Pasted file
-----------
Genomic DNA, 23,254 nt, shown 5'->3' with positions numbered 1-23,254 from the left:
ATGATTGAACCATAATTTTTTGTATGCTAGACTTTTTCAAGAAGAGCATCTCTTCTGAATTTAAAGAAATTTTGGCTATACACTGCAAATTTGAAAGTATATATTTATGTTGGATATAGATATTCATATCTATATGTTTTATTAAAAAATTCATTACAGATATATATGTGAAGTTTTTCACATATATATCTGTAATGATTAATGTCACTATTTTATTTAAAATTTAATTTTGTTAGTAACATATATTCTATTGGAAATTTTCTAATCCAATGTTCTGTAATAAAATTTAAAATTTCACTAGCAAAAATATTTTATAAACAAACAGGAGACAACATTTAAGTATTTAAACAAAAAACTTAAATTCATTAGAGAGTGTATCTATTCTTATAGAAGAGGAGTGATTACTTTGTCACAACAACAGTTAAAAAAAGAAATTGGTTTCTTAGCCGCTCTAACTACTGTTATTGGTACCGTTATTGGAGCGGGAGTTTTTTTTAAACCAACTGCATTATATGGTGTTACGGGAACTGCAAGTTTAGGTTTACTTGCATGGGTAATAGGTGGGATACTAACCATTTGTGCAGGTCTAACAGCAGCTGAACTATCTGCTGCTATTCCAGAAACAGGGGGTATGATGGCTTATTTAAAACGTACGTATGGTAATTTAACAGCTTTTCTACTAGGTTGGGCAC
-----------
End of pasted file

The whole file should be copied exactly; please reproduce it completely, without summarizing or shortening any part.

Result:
Genomic DNA, 23,254 nt, shown 5'->3' with positions numbered 1-23,254 from the left:
ATGATTGAACCATAATTTTTTGTATGCTAGACTTTTTCAAGAAGAGCATCTCTTCTGAATTTAAAGAAATTTTGGCTATACACTGCAAATTTGAAAGTATATATTTATGTTGGATATAGATATTCATATCTATATGTTTTATTAAAAAATTCATTACAGATATATATGTGAAGTTTTTCACATATATATCTGTAATGATTAATGTCACTATTTTATTTAAAATTTAATTTTGTTAGTAACATATATTCTATTGGAAATTTTCTAATCCAATGTTCTGTAATAAAATTTAAAATTTCACTAGCAAAAATATTTTATAAACAAACAGGAGACAACATTTAAGTATTTAAACAAAAAACTTAAATTCATTAGAGAGTGTATCTATTCTTATAGAAGAGGAGTGATTACTTTGTCACAACAACAGTTAAAAAAAGAAATTGGTTTCTTAGCCGCTCTAACTACTGTTATTGGTACCGTTATTGGAGCGGGAGTTTTTTTTAAACCAACTGCATTATATGGTGTTACGGGAACTGCAAGTTTAGGTTTACTTGCATGGGTAATAGGTGGGATACTAACCATTTGTGCAGGTCTAACAGCAGCTGAACTATCTGCTGCTATTCCAGAAACAGGGGGTATGATGGCTTATTTAAAACGTACGTATGGTAATTTAACAGCTTTTCTACTAGGTTGGGCAC